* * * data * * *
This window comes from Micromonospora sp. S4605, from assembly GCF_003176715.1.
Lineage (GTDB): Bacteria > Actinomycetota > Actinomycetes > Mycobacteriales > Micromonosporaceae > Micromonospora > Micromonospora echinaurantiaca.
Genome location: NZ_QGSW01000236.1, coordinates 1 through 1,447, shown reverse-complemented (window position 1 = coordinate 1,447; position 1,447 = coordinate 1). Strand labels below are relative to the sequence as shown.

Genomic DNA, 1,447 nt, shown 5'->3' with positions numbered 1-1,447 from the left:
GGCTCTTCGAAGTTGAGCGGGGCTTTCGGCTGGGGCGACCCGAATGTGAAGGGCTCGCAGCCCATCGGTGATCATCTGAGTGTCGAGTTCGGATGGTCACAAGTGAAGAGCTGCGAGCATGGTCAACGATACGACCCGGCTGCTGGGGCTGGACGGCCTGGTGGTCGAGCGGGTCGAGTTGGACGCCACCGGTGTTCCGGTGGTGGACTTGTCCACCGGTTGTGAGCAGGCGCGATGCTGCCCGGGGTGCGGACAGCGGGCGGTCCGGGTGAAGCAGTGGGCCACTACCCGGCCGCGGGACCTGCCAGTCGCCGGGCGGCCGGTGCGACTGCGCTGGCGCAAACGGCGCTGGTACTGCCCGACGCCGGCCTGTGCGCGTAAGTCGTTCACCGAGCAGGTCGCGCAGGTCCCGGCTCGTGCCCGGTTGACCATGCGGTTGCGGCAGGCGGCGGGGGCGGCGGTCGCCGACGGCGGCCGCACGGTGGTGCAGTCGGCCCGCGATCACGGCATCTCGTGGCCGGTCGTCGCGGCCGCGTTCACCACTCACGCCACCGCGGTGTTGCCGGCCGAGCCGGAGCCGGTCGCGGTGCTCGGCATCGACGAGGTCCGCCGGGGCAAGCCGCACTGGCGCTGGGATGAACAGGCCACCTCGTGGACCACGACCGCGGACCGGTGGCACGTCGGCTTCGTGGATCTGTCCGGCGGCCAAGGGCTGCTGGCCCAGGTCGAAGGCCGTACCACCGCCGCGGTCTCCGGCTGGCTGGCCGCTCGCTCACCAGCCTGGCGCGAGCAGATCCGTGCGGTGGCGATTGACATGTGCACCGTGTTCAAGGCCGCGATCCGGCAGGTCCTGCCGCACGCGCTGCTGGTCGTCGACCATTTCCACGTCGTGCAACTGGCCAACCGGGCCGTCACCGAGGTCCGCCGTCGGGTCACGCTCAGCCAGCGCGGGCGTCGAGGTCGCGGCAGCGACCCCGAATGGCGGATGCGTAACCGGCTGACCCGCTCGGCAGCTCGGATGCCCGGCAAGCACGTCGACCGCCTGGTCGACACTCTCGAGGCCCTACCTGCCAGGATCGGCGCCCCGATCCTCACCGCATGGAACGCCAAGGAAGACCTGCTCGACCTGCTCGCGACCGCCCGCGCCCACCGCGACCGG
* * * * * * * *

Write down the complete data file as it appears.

This window comes from Micromonospora sp. S4605, from assembly GCF_003176715.1.
Lineage (GTDB): Bacteria > Actinomycetota > Actinomycetes > Mycobacteriales > Micromonosporaceae > Micromonospora > Micromonospora echinaurantiaca.
Genome location: NZ_QGSW01000236.1, coordinates 1 through 1,447, shown reverse-complemented (window position 1 = coordinate 1,447; position 1,447 = coordinate 1). Strand labels below are relative to the sequence as shown.

Genomic DNA, 1,447 nt, shown 5'->3' with positions numbered 1-1,447 from the left:
GGCTCTTCGAAGTTGAGCGGGGCTTTCGGCTGGGGCGACCCGAATGTGAAGGGCTCGCAGCCCATCGGTGATCATCTGAGTGTCGAGTTCGGATGGTCACAAGTGAAGAGCTGCGAGCATGGTCAACGATACGACCCGGCTGCTGGGGCTGGACGGCCTGGTGGTCGAGCGGGTCGAGTTGGACGCCACCGGTGTTCCGGTGGTGGACTTGTCCACCGGTTGTGAGCAGGCGCGATGCTGCCCGGGGTGCGGACAGCGGGCGGTCCGGGTGAAGCAGTGGGCCACTACCCGGCCGCGGGACCTGCCAGTCGCCGGGCGGCCGGTGCGACTGCGCTGGCGCAAACGGCGCTGGTACTGCCCGACGCCGGCCTGTGCGCGTAAGTCGTTCACCGAGCAGGTCGCGCAGGTCCCGGCTCGTGCCCGGTTGACCATGCGGTTGCGGCAGGCGGCGGGGGCGGCGGTCGCCGACGGCGGCCGCACGGTGGTGCAGTCGGCCCGCGATCACGGCATCTCGTGGCCGGTCGTCGCGGCCGCGTTCACCACTCACGCCACCGCGGTGTTGCCGGCCGAGCCGGAGCCGGTCGCGGTGCTCGGCATCGACGAGGTCCGCCGGGGCAAGCCGCACTGGCGCTGGGATGAACAGGCCACCTCGTGGACCACGACCGCGGACCGGTGGCACGTCGGCTTCGTGGATCTGTCCGGCGGCCAAGGGCTGCTGGCCCAGGTCGAAGGCCGTACCACCGCCGCGGTCTCCGGCTGGCTGGCCGCTCGCTCACCAGCCTGGCGCGAGCAGATCCGTGCGGTGGCGATTGACATGTGCACCGTGTTCAAGGCCGCGATCCGGCAGGTCCTGCCGCACGCGCTGCTGGTCGTCGACCATTTCCACGTCGTGCAACTGGCCAACCGGGCCGTCACCGAGGTCCGCCGTCGGGTCACGCTCAGCCAGCGCGGGCGTCGAGGTCGCGGCAGCGACCCCGAATGGCGGATGCGTAACCGGCTGACCCGCTCGGCAGCTCGGATGCCCGGCAAGCACGTCGACCGCCTGGTCGACACTCTCGAGGCCCTACCTGCCAGGATCGGCGCCCCGATCCTCACCGCATGGAACGCCAAGGAAGACCTGCTCGACCTGCTCGCGACCGCCCGCGCCCACCGCGACCGG